Dis­ney to pull kids’ pro­grams from Net­flix, start own ser­vice

Young view­ers are mov­ing from live TV to stream­ing.

Austin American-Statesman - - BUSINESS - By Travis M. An­drews The Wash­ing­ton Post

As adult tele­vi­sion view­ers in­creas­ingly opt out of tra­di­tional ca­ble, stream­ing ser­vices are try­ing to en­tice their kids. Fam­ily-friendly pro­gram­ming is be­ing dubbed a “front line in the stream­ing bat­tle” and an “arms race over kid’s TV.”

Dis­ney jumped ahead of the pack with plans to pull its chil­dren’s pro­gram­ming from Net­flix in 2019 to launch its own stream­ing ser­vice, which the com­pany an­nounced Tues­day.

The Dis­ney stream­ing ser­vice will fea­ture se­quels to block­buster chil­dren’s films, in­clud­ing “Toy Story 4,” “Frozen 2″ and the live-ac­tion “The Lion King.” It will also of­fer orig­i­nal pro­gram­ming aimed at younger au­di­ences — just like its ca­ble chan­nel has since its 1983 launch, CNBC re­ported.

The move could fill a hole that other stream­ing ser­vices spent the past few years scram­bling to fill — a lack of high-qual­ity, fam­ily-friendly pro­gram­ming on a kid-friendly ser­vice.

Over the years, net­works and stream­ing ser­vices such as HBO, Net­flix, Ama­zon Prime Video and Hulu of­ten cre­ated shows for adults, many of which showed graphic scenes of sex, nu­dity and vi­o­lence. These shows left chil­dren want­ing, so in the sec­ond decade of the 2000s, the com­pa­nies turned their eyes to chil­dren’s pro­gram­ming, an un­der­served but grow­ing mar­ket.

Even so, the other com­pa­nies have al­ways been play­ing catch-up to Dis­ney.

Re­search firm eMar­keter found that dig­i­tal video con­sump­tion among chil­dren 11 and un­der in the United States is ex­pected to jump to 74 per­cent in 2019 from 68 per­cent in 2013, the Los An­ge­les Times re­ported. It added, “At stake will be mil­lions of dol­lars in sub­scrip­tion fees for stream­ing ser­vices that have the best of­fer­ings.”

If so, Dis­ney’s new ser­vice will launch when there are more young view­ers us­ing stream­ing ser­vices than ever be­fore. That shift from tra­di­tional tele­vi­sion to stream­ing ser­vices among chil­dren al­ready ap­pears to be oc­cur­ring. As the New York Times re­ported, Nielsen found chil­dren be­tween 2 and 11 watched two fewer hours of live tele­vi­sion in 2016 than they did in 2015.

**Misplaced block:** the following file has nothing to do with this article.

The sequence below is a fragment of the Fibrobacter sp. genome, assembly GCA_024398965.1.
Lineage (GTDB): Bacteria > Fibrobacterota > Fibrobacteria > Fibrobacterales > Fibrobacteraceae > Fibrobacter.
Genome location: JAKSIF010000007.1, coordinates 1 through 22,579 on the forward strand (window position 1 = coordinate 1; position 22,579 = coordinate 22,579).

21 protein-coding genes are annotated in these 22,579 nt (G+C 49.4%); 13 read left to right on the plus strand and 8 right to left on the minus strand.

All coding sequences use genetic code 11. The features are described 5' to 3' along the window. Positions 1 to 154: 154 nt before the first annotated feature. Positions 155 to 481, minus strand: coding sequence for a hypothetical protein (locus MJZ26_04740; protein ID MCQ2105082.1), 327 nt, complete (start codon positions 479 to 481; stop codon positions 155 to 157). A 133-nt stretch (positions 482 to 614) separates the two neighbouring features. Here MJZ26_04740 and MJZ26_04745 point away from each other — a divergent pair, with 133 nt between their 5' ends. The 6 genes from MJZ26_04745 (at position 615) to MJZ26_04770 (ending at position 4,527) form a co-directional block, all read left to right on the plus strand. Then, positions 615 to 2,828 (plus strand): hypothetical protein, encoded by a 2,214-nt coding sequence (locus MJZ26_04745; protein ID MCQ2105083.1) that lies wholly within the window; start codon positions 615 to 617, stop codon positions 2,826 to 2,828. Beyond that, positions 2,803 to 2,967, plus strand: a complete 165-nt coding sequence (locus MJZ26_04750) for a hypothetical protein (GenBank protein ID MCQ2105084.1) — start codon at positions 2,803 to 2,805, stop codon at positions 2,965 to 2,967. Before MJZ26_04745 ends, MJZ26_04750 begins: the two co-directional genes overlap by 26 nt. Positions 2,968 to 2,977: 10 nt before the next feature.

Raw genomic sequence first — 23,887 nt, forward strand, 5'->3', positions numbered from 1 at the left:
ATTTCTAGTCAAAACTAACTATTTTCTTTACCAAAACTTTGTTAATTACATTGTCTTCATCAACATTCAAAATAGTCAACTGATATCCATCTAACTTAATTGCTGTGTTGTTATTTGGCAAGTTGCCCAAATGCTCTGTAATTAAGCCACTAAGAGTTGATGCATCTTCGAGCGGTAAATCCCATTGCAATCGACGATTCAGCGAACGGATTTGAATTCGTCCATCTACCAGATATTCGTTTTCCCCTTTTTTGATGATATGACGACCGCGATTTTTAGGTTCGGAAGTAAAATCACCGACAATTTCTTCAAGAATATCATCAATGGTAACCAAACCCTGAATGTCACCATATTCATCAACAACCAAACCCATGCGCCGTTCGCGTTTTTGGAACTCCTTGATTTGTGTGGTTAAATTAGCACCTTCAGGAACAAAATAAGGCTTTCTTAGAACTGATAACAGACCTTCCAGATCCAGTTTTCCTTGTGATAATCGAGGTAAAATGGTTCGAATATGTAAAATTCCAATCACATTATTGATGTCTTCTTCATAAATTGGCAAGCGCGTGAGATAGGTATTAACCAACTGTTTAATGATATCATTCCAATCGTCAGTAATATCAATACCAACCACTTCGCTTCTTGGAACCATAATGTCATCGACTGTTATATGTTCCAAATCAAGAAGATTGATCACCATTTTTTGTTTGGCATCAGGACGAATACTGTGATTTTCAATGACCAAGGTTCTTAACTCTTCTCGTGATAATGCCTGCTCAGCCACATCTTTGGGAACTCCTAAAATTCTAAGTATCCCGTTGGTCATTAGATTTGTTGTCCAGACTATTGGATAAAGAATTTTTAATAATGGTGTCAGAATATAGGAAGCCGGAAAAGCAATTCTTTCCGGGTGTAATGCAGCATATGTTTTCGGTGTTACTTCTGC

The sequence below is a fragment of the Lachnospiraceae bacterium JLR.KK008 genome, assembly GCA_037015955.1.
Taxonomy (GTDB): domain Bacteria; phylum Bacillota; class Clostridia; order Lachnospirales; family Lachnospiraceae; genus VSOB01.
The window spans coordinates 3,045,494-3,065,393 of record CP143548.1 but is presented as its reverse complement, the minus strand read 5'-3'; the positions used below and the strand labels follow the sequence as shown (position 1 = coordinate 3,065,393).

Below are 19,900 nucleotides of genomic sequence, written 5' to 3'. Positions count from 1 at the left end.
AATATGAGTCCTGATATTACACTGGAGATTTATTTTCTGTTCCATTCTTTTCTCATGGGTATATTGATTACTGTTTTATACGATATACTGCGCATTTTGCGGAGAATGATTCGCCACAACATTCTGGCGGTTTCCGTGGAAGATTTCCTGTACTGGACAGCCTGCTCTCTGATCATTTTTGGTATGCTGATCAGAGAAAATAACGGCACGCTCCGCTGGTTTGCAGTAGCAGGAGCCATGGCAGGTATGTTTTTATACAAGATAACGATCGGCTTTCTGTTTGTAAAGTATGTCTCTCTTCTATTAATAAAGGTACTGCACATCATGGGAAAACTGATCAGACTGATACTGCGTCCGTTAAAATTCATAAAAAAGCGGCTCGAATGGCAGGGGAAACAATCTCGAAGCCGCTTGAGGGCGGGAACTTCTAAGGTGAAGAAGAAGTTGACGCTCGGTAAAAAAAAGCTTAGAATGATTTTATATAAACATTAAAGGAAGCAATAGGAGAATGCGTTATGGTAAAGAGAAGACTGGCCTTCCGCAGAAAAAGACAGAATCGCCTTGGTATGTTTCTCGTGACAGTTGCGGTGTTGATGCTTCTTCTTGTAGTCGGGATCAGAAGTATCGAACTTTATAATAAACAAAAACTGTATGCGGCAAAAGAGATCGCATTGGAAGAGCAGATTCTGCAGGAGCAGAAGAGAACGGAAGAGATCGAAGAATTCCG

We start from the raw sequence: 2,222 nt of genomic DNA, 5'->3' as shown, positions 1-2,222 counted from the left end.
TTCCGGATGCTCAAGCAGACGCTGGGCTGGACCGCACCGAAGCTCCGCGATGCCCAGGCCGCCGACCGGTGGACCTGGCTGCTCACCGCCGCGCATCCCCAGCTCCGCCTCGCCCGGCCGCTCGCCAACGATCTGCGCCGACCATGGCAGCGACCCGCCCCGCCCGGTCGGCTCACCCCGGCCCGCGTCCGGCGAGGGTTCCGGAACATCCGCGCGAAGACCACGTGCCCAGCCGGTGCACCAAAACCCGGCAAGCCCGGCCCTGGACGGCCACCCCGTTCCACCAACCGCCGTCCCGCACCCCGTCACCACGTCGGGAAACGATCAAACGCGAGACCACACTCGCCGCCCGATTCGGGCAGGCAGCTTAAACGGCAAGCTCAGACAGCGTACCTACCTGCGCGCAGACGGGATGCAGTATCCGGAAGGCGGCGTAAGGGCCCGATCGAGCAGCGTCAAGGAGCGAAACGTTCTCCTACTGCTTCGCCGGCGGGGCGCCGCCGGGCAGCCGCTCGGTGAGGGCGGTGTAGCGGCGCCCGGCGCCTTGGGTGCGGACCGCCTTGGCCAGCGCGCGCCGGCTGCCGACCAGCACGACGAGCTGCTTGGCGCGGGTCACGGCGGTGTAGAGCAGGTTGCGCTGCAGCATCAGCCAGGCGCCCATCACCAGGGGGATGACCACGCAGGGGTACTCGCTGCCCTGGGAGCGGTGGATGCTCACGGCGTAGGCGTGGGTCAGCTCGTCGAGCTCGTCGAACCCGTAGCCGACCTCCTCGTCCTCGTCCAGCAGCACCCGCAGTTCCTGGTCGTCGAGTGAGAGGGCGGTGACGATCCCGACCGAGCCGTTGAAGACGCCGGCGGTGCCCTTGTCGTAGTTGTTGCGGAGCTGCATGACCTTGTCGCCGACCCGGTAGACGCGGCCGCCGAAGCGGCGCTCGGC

Dis­ney tele­vi­sion has been hit par­tic­u­larly hard, which may have pro­vided mo­ti­va­tion for cre­at­ing a stream­ing ser­vice. The Dis­ney Chan­nel suf­fered a 28 per­cent drop in live-plus-seven-day prime time United States view­ers dur­ing the 2016 to 2017 sea­son, ac­cord­ing to Quartz.

The stream­ing giants are also at­tracted to young view­ers be­cause chil­dren watch tele­vi­sion dif­fer­ently than adults, in a man­ner bet­ter suited to the con­trol stream­ing of­fers. Kids are “nat­u­ral binge-watch­ers, prone to view­ing the same episode over and over,” the Los An­ge­les Times re­ported, and they aren’t as be­holden to tra­di­tional sto­ry­telling.

“What’s great about stream­ing ser­vices is kids aren’t tied to the lin­ear broad­cast,” Tara Sorensen, head of the kid’s con­tent divi­sion at Ama­zon Stu­dios told the Los An­ge­les Times. “We can en­cour­age them to stop shows or rewind. Stream­ing and kids just makes per­fect sense be­cause we re­ally put them in the driver’s seat.”

To that end, Net­flix be­gan of­fer­ing lim­ited chil­dren’s con­tent in 2011, the Los An­ge­les Times re­ported. Twenty per­cent of its con­tent was for young view­ers by 2014, ac­cord­ing to data from an­a­lyst firm SNL Ka­gan.

This pivot proved suc­cess­ful. Erik Bar­mack, Net­flix’s vice pres­i­dent of global in­de­pen­dent con­tent, told the Los An­ge­les Times that in 2015, half of its U.S. sub­scribers watched chil­dren’s con­tent each week.

Play­ing catch-up, HBO made a head­line-gen­er­at­ing, five-year deal with Sesame Workshop in 2015 to ex­clu­sively air first-run episodes of “Sesame Street.”

The next year, Ama­zon Prime Video cut a deal with PBS to ex­clu­sively stream most of the broad­caster’s chil­dren’s shows in what the New York Times called its “lat­est move in a bat­tle among the stream­ing giants, along with HBO, to ac­quire or cre­ate as many chil­dren’s tele­vi­sion shows as pos­si­ble.”

Dis­ney, though, won’t need to catch up. It comes equipped with a deep bench of movies and tele­vi­sion shows aimed at young view­ers, ar­guably some of the most pop­u­lar chil­dren’s pro­gram­ming ever made, to boot.